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Saturday, October 24, 2020  Spokane, Washington  Est. May 19, 1883
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Tesla was going 116 mph before fiery crash killed 2 Fla. teens, NTSB says

The sun shines off the rear deck of a roadster on a Tesla dealer’s lot April 15, 2018, in the south Denver suburb of Littleton, Colo. (David Zalubowski / AP)
The sun shines off the rear deck of a roadster on a Tesla dealer’s lot April 15, 2018, in the south Denver suburb of Littleton, Colo. (David Zalubowski / AP)
By Linda Trischitta Sun Sentinel (Florida)

FORT LAUDERDALE, Fla. – Three seconds before a Tesla S sedan crashed and burned in Fort Lauderdale, leaving two teenagers dead and a third injured, the car was traveling at 116 mph, a preliminary report by the National Transportation Safety Board said Tuesday.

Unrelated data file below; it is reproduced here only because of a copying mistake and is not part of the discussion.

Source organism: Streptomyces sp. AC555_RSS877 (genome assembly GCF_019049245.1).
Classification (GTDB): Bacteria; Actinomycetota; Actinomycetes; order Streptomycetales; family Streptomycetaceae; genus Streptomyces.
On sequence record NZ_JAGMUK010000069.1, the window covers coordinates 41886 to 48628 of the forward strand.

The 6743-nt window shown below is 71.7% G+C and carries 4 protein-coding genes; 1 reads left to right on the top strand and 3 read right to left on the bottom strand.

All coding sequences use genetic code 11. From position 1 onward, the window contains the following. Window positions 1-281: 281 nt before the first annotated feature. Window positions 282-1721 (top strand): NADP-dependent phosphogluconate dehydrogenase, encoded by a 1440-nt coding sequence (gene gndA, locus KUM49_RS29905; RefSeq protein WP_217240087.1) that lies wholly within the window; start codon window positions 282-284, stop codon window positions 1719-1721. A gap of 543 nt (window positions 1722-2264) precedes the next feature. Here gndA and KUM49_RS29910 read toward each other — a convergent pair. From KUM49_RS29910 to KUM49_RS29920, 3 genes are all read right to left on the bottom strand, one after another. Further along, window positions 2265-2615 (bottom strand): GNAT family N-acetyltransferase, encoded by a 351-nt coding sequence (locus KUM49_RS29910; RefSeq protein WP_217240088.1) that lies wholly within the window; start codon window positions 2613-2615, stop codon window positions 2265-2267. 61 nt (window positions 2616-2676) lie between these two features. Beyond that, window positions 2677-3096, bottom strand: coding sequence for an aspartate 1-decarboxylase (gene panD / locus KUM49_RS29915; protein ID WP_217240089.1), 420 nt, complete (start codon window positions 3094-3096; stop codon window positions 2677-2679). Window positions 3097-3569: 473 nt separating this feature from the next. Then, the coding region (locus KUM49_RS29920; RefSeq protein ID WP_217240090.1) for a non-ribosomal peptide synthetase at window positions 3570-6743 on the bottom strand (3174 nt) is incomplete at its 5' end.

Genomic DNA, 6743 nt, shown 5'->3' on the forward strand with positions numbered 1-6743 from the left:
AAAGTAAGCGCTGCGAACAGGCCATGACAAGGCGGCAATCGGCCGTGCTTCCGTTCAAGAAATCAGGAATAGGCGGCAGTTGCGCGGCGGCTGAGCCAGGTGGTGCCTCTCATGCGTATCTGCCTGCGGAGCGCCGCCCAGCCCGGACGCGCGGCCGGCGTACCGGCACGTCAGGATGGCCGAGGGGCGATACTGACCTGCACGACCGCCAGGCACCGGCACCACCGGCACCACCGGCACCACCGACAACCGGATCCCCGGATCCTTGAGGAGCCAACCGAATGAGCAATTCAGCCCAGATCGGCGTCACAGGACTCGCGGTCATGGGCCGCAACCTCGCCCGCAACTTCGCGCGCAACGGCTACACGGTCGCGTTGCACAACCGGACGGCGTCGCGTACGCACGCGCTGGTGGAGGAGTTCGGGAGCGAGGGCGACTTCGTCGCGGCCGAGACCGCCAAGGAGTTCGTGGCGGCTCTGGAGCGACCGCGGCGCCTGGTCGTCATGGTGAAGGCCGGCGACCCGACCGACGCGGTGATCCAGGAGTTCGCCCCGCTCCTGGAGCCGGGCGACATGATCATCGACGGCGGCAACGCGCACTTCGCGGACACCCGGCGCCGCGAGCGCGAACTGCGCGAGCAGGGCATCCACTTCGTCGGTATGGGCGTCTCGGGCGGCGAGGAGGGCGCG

The luxury electric car, which does not use gasoline, caught fire in the May 8 crash near the beach and Fort Lauderdale Fire Rescue used up to 300 gallons of water and foam to put it out, the NTSB said.

The car’s lithium-ion high-voltage battery ignited twice more after the initial fire, as the car was being loaded onto a tow truck and again at a storage yard, the NTSB said.

Killed in the crash were driver Barrett Riley, 18, of Fort Lauderdale, and Edgar Monserratt Martinez, 18, of Aventura.

Injured was Alexander Berry, 18, of Fort Lauderdale, who was thrown from the burning wreck.

Tesla declined to comment on the NTSB’s report.

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